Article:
Yes I know I should have reviewed this ages ago. I hadn’t forgot, I swear – it’s just that I honestly couldn’t decide what score to give this album, the band’s first for a major label. It’s Less Than Jake ok, Chris and Roger’s vocals are as distinctive ever for example, but there’s something missing. It’s taken me two months to work out exactly what leaves me feeling a little unfullfilled and then it hit me – there’s a lack of quality tracks.
Don’t get me wrong, this is the best sounding and looking LTJ record yet. You can tell they’ve poured their souls into it; the sound is fantastic, the production perfect and the booklet beautiful. Vinnie’s lyrics are better than ever too, touching on subjects the band hadn’t gone for before. But for me this lacks quality songs and nothing emphasises this more than the band having a Cheap Trick cover and a re-hashed version of an old song on a 14-track CD. Gone is the fun, happy-go-lucky ska that filled ‘Hello Rockview’ and it’s replaced with a more mature sound. Cliched I know, but it’s true. And while that new sound is good, compare it to older LTJ releases and it’s not up to scratch.
There are some great songs on this album. ‘That’s Why They Call It A Union’ and ‘Plastic Cup Politics’, the latter especially, hark bark to an era when I was young and care-free and LTJ blasted out rampant ska anthems which filled dancefloors across the country. Opener ‘Welcome To The New South’ is a great way to hook you in from the get-go, while the re-recorded version of ‘Look What Happened’ would be immense if there were more horns. The back-up vocals provided by Heather Tabor of Teen Idols are lush and really bring out an extra dimension. But even though these are top notch efforts, they don’t compare to the likes of ‘Al’s War’, ‘Jen Doesn’t Like Me Anymore’ or ‘Johnny Quest…’ ‘Short Fuse Burning’ is possibly the only song that, for me, would make it onto a compilation of the greatest LTJ songs.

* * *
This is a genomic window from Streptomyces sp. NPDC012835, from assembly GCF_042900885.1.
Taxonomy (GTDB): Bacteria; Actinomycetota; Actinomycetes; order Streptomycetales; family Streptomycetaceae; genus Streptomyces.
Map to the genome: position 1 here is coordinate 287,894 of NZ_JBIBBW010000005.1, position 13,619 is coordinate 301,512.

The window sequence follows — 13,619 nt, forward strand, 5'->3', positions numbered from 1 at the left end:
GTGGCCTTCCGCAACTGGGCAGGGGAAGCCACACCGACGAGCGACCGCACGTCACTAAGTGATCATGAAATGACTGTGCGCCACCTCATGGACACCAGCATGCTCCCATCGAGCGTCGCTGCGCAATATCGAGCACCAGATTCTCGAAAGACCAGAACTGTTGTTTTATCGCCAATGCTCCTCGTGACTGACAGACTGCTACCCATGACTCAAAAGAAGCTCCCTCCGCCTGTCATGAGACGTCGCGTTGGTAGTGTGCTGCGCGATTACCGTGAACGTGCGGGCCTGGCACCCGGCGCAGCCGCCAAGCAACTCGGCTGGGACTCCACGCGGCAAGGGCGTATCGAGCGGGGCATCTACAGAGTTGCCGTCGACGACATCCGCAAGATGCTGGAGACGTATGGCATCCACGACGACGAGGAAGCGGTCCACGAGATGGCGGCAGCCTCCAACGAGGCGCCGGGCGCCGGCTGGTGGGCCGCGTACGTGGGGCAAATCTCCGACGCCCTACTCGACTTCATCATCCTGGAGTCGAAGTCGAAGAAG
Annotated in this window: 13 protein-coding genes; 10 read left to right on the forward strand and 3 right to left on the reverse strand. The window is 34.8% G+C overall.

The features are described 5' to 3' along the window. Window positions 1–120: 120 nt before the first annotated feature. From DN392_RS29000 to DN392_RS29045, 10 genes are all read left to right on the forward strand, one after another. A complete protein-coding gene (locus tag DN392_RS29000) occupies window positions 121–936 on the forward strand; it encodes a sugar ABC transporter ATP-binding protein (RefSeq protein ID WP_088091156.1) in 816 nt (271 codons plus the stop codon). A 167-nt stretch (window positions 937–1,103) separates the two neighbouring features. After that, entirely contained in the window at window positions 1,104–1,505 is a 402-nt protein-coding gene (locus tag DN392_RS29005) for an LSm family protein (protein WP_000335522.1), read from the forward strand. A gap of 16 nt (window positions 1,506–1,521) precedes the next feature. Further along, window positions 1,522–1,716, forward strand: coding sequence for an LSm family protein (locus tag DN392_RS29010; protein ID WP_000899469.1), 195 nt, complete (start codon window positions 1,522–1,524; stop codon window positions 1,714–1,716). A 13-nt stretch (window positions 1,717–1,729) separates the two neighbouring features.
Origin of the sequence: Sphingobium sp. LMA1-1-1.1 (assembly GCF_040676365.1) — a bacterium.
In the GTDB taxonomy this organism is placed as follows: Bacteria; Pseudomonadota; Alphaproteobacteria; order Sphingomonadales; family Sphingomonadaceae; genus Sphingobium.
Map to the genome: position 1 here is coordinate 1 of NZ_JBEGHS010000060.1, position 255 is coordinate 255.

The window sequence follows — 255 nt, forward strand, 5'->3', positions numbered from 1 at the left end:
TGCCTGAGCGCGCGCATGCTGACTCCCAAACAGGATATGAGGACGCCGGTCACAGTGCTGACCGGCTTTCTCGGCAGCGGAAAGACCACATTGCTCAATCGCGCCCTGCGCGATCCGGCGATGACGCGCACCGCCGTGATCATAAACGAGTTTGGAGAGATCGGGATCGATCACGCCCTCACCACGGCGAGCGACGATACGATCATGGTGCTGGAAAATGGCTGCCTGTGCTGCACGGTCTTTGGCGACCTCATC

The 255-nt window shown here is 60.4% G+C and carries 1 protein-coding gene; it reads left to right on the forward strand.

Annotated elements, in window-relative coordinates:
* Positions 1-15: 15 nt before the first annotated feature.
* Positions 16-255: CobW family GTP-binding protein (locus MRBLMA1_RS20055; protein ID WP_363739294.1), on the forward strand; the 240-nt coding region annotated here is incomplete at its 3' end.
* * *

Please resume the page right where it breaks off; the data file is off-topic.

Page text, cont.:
On the flipside there are some tracks which don’t suit the band. Single ‘She’s Gonna Break Soon’ doesn’t sound like LTJ and is one of the album’s weaker songs, while ‘The Ghosts Of Me and You’ is safe – the use of horns is strictly limited and Roger’s vocals don’t seem as urgent as they do on previous offerings. ‘Motown Never Sounded So Good’ isn’t that bad I suppose, but I don’t like it, while the aforementioned ‘Surrender’ doesn’t fit the rest of the album. I know LTJ love Cheap Trick, but this doesn’t sound like LTJ at all, it’s a completely different band.
If you’re relatively new to Less Than Jake then ‘Anthem’ is a great record which is well worth buying. It’s, in my eyes, a better record than ‘Borders and Boundaries’ but not a patch on any of their other records. It’s a brave move in growing as a band and it almost works – the transformation from silly ska band to serious, dare I say, rock band isn’t far from being successful. Unfortunately the songs were lost in transit methinks…